device.Present();
    }
}

Then handle the user input :

void OnUserInput(object sender, EventArgs e)
{
    if (userResponseStopwatch != null)
    {
        userResponseStopwatch.Stop();

        float userResponseDuration = userResponseStopwatch.ElapsedMillisecond - 1000 / device.DisplayMode.RefreshRate - displayDeviceDelayConstant;
        userResponseStopwatch = null;
    }
}

You now use the shouldDisplayImageEvent.Set() event trigger to display the image as needed and start the stop watch.

share|improve this answer
    
I think get it now! thank you very much for your patience and time. I'll give this a go! I take it there would be no obligation to use DirectX to render the images I could just continue to use my existing code to display images, however now I know that the time between executing the code to display the image, and the image being displayed, is constant. Right? – aceaudio Jun 12 '12 at 15:03
    
Looks as thou that's working for me, many thanks again, much appreciated. – aceaudio Jun 12 '12 at 16:12
    
You're welcome! I've received so much help from SO user that when I can give a hand I do it :) – Martin Delille Jun 12 '12 at 18:28
    
The time is constant if you use vertical synchronisation. – Martin Delille Jun 12 '12 at 18:28

First enable the VSync on your application idle loop :

// DirectX example
presentParams.SwapEffect = SwapEffect.Discard;
presentParams.BackBufferCount = 1;
presentParams.PresentationInterval = PresentInterval.One;

device = new Device(...

Application.Idle += new EventHandler(OnApplicationIdle);

// More on this here : http://blogs.msdn.com/tmiller/archive/2005/05/05/415008.aspx
internal void OnApplicationIdle(object sender, EventArgs e)
{
    Msg msg = new Msg();
    while (true)
    {
        if (PeekMessage(out msg, IntPtr.Zero, 0, 0, 0))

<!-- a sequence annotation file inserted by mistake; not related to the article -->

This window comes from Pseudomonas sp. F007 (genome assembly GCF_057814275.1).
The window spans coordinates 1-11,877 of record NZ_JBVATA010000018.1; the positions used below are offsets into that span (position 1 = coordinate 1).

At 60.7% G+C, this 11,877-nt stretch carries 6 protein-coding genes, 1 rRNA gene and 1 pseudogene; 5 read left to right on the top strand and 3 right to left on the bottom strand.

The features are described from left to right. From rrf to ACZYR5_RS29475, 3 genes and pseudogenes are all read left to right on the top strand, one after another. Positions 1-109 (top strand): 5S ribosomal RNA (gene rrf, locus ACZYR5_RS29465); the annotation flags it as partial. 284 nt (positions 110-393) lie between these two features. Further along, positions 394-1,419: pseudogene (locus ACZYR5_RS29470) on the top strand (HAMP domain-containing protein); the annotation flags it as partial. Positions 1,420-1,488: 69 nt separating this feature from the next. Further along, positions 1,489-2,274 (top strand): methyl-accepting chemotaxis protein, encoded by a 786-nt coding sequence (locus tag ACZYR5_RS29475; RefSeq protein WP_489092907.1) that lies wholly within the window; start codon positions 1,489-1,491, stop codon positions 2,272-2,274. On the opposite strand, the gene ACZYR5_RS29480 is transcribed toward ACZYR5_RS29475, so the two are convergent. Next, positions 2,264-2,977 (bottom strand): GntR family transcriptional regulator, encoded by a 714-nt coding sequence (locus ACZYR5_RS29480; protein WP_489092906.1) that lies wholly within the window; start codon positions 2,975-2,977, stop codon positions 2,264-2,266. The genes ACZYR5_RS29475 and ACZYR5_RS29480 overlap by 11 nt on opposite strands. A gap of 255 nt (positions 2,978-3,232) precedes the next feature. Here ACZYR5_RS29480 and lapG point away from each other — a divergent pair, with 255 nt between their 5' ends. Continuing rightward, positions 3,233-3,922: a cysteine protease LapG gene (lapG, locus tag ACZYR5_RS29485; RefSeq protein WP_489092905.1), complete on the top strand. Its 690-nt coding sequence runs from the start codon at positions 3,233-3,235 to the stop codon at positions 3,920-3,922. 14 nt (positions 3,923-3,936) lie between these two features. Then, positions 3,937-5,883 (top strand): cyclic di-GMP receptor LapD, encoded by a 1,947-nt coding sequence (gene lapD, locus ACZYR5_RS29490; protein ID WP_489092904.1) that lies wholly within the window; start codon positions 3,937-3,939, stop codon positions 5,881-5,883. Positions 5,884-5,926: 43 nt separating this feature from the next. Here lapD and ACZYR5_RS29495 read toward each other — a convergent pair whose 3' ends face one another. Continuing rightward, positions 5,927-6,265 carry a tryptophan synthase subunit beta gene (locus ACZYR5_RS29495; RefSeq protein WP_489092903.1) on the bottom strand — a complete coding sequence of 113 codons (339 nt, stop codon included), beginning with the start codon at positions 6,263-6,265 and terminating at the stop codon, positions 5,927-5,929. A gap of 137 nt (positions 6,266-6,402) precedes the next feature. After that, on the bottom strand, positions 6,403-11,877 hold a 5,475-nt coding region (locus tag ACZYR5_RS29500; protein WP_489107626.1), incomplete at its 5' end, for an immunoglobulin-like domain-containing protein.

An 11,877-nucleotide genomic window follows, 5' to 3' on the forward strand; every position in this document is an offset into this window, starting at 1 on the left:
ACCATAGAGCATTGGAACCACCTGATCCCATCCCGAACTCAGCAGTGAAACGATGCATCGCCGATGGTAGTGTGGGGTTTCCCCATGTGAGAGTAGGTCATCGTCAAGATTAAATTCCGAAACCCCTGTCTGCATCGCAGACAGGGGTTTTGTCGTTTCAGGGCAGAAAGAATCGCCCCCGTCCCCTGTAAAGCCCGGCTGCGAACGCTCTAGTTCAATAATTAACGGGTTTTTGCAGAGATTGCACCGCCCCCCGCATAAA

break;
    }

    // Clearing render
    // ...

    if (displayImage)
    {
        // Render image
        // ...

        renderTime = DateTime.now();
    }
    device.Present();
}

With the vsync enabled, the device.Present function block until the next frame synchronisation, so if you compute the time between renderTime and the user input time and remove the display device delay + 16.67ms you should get your user response delay.

share|improve this answer
    
Thanks for taking the time to post. Your have to excuse my ignorance, but I'm not sure I've quite understood how this works yet. Is it that by setting: presentParams.SwapEffect = SwapEffect.Discard; presentParams.BackBufferCount = 1; presentParams.PresentationInterval = PresentInterval.One; we are saying that the image must first been written to a backbuffer, of which on the following cycle it will be written to the display? Then by using a while loop with peakmessage we are checking if this has been written to the display, by testing that there are no longer any messages in the que? – aceaudio Jun 11 '12 at 14:53
    
Ok maybe I'm starting to understand this Present() copies the back buffer to the front buffer right? and I'm guessing isn't released from the que until this is complete? but if so shouldn't the timer be started after the while loop but before attempting to render the image as it isn't actually displayed at that point. – aceaudio Jun 11 '12 at 16:05
    
I don't believe Present has well-defined blocking behaviour. In practice, you will probably end up synced to the monitor's refresh rate, but that will be because the driver repeatedly hits some queueing limit which only gets relieved when a frame is pulled out for display at the end of the pipeline (which will happen every v-sync) – dave Jun 11 '12 at 20:25
    
The Present() method copy the back buffer to the front buffer then wait for the vsync event (about 16.67ms if the app is idle). when the vsync event occurs, the front buffer is effectively displayed on the screen. In this process you must consider that all the operations duration can be neglected compared to this Present() operation. – Martin Delille Jun 11 '12 at 20:35
    
@dave it is blocking: if you put a Stopwatch before and after the Present() operation you will meter 16ms for 60Hz display. – Martin Delille Jun 11 '12 at 20:39